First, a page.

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April 3, 2016

"Subconstitutional Checks"

The title of this post is the title of this great-looking new paper authored by Shima Baradaran Baughman now available via SSRN. Here is the abstract:

Constitutional checks are an important part of the American justice system.  The Constitution demands structural checks where it provides commensurate power.  The Constitution includes several explicit checks in criminal law. Criminal defendants have the right to counsel, indictment by grand jury, trial by jury, the public or executive elects or appoints prosecutors, legislatures limit actions of police and prosecutors, and courts enforce individual constitutional rights and stop executive misconduct.  However, these checks have rarely functioned as intended by the constitution and criminal law has failed to create — what I call — “subconstitutional checks” to adapt to the changes of the modern criminal state.

Subconstitutional checks are stopgaps formed in the three branches of government to effectuate the rights in the constitution when the system is stalled in dysfunction, when one branch has subjugated the others, or when two or more branches have colluded with one another.  The need for sub constitutional checks is evident in the criminal arena. In the modern criminal state, plea agreements have virtually replaced jury trials, discipline and electoral competition between prosecutors is rare, separation of powers does not serve its purpose because the interests of all branches are often aligned, and individual constitutional rights have little real power to protect defendants from the state.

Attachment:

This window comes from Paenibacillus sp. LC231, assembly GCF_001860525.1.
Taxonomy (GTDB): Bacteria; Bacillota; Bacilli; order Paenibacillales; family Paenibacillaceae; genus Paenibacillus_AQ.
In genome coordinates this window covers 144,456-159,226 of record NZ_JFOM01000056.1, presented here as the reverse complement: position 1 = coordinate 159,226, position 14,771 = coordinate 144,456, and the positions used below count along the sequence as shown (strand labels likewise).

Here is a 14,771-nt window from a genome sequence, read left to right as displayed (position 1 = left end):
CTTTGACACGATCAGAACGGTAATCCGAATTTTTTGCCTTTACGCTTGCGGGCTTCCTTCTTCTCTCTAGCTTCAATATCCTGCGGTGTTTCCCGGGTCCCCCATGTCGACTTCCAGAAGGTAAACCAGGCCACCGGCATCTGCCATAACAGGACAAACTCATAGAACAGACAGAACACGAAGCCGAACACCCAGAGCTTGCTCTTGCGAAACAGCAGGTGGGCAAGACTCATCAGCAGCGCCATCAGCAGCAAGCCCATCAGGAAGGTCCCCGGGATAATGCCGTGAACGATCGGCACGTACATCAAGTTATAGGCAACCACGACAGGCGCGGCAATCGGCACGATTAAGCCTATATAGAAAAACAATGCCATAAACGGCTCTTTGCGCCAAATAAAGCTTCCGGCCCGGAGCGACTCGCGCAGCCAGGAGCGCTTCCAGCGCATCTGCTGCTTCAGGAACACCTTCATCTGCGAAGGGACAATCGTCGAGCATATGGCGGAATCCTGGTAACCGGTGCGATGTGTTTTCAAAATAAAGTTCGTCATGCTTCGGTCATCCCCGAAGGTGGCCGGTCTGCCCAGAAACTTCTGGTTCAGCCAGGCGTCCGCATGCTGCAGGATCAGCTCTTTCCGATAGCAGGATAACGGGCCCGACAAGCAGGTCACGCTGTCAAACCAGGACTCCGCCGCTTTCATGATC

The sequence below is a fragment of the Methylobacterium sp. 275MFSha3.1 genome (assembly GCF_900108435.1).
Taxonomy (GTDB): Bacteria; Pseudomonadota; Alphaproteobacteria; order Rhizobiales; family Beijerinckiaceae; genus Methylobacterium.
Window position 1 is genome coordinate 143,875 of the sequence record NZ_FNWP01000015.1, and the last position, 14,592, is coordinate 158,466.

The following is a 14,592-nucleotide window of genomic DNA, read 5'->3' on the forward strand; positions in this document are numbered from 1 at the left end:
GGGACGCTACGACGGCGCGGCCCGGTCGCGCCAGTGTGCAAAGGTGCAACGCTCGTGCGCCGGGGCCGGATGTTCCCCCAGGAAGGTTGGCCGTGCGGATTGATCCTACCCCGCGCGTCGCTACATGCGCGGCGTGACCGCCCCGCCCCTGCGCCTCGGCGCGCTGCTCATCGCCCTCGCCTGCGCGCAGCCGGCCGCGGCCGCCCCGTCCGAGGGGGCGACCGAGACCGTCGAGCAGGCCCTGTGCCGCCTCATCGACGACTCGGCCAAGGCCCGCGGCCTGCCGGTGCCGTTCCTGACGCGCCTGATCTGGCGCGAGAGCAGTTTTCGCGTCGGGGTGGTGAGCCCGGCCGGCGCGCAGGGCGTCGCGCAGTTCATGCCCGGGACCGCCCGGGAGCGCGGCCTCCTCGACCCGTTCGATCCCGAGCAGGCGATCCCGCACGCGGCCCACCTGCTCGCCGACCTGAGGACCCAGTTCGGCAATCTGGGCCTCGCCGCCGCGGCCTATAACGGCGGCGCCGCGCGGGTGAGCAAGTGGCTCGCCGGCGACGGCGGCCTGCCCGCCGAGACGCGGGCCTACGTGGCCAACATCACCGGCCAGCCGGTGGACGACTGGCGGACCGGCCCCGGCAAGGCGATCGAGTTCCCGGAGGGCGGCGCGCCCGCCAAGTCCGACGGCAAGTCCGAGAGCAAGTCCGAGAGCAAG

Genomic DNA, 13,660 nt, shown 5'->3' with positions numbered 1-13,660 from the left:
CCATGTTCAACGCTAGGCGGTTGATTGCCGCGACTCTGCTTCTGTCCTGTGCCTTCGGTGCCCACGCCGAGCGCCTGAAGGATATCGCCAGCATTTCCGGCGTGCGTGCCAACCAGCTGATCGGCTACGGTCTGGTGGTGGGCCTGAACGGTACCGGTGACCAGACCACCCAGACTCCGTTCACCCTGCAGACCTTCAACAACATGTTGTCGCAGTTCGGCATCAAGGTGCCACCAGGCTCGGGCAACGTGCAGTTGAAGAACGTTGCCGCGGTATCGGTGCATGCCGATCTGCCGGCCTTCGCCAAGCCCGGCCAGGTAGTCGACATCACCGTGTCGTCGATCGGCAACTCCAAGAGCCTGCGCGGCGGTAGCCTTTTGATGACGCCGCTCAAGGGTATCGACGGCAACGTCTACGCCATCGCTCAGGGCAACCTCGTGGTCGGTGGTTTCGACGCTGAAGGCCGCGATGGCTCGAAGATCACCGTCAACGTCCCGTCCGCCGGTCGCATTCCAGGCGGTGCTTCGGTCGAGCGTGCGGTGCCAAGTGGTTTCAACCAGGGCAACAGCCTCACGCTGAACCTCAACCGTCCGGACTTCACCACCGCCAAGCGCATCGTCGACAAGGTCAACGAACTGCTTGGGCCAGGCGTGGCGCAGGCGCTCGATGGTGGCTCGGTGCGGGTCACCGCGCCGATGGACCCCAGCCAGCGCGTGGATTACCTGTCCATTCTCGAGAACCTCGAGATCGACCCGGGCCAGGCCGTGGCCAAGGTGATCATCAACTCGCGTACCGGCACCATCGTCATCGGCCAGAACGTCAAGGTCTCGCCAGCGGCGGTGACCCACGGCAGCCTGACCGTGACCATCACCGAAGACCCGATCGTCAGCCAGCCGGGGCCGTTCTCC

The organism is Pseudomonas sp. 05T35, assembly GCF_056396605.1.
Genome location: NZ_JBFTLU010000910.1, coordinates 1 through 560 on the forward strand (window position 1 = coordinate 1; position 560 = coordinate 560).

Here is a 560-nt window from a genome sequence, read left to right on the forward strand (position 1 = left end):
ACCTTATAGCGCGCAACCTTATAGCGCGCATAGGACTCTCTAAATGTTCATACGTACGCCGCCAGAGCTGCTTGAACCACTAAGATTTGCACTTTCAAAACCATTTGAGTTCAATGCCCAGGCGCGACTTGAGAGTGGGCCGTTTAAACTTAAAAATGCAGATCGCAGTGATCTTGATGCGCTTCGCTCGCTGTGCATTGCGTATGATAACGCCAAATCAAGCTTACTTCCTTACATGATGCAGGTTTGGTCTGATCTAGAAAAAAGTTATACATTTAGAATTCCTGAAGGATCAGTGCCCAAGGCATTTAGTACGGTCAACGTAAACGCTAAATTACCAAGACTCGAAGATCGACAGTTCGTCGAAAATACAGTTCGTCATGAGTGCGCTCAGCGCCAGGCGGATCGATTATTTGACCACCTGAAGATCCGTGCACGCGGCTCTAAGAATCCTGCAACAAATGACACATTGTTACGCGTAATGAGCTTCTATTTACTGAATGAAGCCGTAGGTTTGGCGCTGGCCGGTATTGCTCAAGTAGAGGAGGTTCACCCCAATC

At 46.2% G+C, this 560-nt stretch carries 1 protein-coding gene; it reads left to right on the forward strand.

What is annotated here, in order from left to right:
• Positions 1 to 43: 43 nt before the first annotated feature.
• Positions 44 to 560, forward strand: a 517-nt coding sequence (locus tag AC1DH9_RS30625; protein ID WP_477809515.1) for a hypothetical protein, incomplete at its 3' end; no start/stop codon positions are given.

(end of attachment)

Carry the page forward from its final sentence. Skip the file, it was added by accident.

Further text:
As a result, the lack of structural constitutional checks in criminal law has lead to constitutional dysfunction.  Though never recognized as such, constitutional dysfunction in criminal law is evidenced by mass incarceration, wrongful convictions, overly harsh legislation, and an inability to stop prosecutor and police misconduct.  This Article sheds light on the lack of constitutional checks by performing an external constitutional critique of the criminal justice system to explore this structural gap in the three branches and concludes that creating subconstitutional checks has the potential of reducing criminal dysfunction and creating a more balanced criminal justice system.

April 3, 2016 at 08:15 PM | Permalink


Doug, the two largest areas of lack of constitutional checks that I see is double jeopardy, where the State honors the Fifth Amendment in the breach and repeatedly inflicts double punishment for the same factual conduct. Like separate consecutive punishment for attempted murder and assault with a deadly weapon with intent to kill, when the assault is the overt action element of attempted murder.

The second area is Eighth Amendment as applied challenges. Graham v Florida specifically recognizes the power of the judiciary to declare a sentence grossly disproportionate. However, most judges adhere to the pre-Graham notion that if a sentence is within the range allowed by the legislature it is ipso facto constitutional. (in my view if a sentence is outside the range allowed there are other constitutional violations in addition to cruel and unusual punishment)

Posted by: bruce cunningham | Apr 3, 2016 10:33:38 PM

One per curiam and one unanimous regular opinion in sentencing news.

Jury case also taken for argument.

Posted by: Joe | Apr 4, 2016 10:27:35 AM

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